CICLOPS: Cassini Imaging Central Laboratory for OPerationS
Icy Emanations

Icy Emanations
PIA 08954

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  Peeking over the crescent of Enceladus, Cassini views the towering plume of ice particles erupting from the moon's south polar region.

Multiple components of the overall plume are visible in this view of Enceladus (504 kilometers, 313 miles across).

The image was taken in visible light with the Cassini spacecraft narrow-angle camera on April 24, 2007 at a distance of approximately 188,000 kilometers (117,000 miles) from Enceladus and at a Sun-Enceladus-spacecraft, or phase, angle of 153 degrees. Image scale is 1 kilometer (0.6 miles) per pixel.

The Cassini-Huygens mission is a cooperative project of NASA, the European Space Agency and the Italian Space Agency. The Jet Propulsion Laboratory, a division of the California Institute of Technology in Pasadena, manages the Cassini-Huygens mission for NASA's Science Mission Directorate, Washington, D.C. The imaging team consists of scientists from the US, England, France, and Germany. The imaging operations center and team lead (Dr. C. Porco) are based at the Space Science Institute in Boulder, Colo.

For more information about the Cassini-Huygens mission, visit and the Cassini imaging team home page,

Credit: NASA/JPL/Space Science Institute
Released: June 4, 2007 (PIA 08954)
Image/Caption Information

Alliance Member Comments
Mercury_3488 (Feb 3, 2008 at 11:47 AM):
My first post here.

We have been finding evidence of ongoing geological activity on more & more planetary bodies, since active volcanism was discovered on the Jupiter moon Io by Voyager 1.

Enceladus (love this image by the way). I think it is Saturnshine & yes Enceladus isseen here in front of the E-Ring, its own making, hence the 'bright' background.

Enceladus has joined the illustrious list of active bodies, with Titan, Dione, Jupiter moon Europa, Uranus moons Ariel & Titania, Venus & maybe Mars, being evidenced as being only 'dormant or even active'. Even MESSENGER @ Mercury recently has revealed interesting volcanic geology on the newly viewed part of the planet.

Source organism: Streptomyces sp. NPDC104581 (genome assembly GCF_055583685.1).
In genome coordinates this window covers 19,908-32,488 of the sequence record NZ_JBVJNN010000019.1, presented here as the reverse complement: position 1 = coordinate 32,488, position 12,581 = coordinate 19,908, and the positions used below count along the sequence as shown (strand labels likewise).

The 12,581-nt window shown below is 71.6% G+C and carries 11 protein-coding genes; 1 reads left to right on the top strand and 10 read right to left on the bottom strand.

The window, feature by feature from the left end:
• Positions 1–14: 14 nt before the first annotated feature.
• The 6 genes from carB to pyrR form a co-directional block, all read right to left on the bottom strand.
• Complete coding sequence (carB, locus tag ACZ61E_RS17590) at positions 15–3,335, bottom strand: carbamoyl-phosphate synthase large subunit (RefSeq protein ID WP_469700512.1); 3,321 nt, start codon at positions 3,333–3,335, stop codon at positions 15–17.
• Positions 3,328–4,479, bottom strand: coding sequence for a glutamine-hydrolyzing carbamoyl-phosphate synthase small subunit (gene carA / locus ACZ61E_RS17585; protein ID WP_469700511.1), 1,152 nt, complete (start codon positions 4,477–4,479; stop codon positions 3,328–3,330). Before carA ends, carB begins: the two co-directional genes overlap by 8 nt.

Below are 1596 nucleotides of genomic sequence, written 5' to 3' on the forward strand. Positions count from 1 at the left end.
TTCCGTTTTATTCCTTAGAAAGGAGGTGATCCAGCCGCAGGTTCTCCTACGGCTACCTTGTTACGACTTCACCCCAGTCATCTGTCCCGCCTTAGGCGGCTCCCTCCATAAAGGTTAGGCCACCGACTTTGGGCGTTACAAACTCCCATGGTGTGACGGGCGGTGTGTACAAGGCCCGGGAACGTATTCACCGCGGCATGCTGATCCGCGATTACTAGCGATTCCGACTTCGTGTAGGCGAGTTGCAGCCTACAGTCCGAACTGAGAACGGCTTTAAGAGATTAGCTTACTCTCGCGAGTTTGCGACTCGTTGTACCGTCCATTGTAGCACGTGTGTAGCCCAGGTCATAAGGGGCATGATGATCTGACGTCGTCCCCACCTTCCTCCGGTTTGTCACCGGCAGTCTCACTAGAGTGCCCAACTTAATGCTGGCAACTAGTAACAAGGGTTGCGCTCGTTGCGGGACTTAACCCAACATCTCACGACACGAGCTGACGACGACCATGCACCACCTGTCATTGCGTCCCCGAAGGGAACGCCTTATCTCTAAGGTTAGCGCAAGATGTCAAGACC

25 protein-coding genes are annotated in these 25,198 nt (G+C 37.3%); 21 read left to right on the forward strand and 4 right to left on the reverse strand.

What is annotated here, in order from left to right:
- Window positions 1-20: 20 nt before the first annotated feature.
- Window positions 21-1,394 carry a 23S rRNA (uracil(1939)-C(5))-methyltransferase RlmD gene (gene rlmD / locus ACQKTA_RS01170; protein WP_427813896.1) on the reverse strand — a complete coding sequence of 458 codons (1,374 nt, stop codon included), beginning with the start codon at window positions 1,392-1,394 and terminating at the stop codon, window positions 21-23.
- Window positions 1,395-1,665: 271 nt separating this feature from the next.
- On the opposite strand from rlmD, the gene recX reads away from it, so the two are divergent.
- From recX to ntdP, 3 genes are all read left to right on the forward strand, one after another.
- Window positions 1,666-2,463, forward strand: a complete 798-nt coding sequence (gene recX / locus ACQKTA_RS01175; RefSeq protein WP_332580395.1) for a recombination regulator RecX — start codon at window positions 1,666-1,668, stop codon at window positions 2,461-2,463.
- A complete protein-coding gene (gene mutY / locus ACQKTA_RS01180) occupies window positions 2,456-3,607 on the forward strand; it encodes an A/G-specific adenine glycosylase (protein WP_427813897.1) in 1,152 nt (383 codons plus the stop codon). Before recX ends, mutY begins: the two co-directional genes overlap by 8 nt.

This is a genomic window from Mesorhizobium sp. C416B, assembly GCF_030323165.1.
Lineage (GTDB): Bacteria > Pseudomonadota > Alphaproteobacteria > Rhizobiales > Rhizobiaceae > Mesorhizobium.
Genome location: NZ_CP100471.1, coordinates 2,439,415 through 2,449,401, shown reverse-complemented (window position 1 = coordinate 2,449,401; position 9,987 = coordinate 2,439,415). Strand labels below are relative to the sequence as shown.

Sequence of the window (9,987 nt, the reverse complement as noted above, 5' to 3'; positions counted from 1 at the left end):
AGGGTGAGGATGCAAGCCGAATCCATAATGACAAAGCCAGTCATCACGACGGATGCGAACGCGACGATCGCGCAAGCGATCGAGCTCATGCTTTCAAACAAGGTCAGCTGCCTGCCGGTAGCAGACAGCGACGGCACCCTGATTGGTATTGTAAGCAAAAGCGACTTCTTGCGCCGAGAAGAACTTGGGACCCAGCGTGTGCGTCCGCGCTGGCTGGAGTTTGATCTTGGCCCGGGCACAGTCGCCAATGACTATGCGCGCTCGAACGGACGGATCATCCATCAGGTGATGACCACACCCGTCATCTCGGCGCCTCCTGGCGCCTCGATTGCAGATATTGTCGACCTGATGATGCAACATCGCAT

Enceladus is one of my favourite planetary bodies & along with Titan, Dione & Iapetus ranks as my favourites of Saturn's moons.

I for one an eagerly awaiting the very close Cassini encounter this March. What may help, is a close pass over the older northern region, to get close imaging & gravity data & then compare with the active south polar region, perhaps this may help explain, why the activity is clustered around Enceladus's antarctic & not more globally like Jupiter's Io.

Phoebe, is also very interesting, as maybe a captured KBO & thus Cassini may have trumpted New Horizons, in first encountering a KBO.
EDG (Jun 4, 2007 at 11:04 PM):
Either way it's a gorgeous pic... if the vertical striping on the dark parts could be removed/cleaned up though it'd be even better. Are these Raw images, or have they already been processed?
stowaway (Jun 4, 2007 at 6:39 PM):
trying to figure out the viewing geometry of these pictures can sometimes drive me nuts... if we knew the exact time the picture was taken we could use the solar system simulator to verify our guesses... but I think you are correct... Saturn is to the left... or... Enceladus is silhouetted against the dark side of Saturn and is illuminated on the left by *ringshine*
EDG (Jun 4, 2007 at 10:08 AM):
Enceladus is not in front of Saturn is it? I guess not because the Saturnshine is to the left. I'm wondering why I can see the whole of Enceladus' disk, is it against the backdrop of the E ring dust?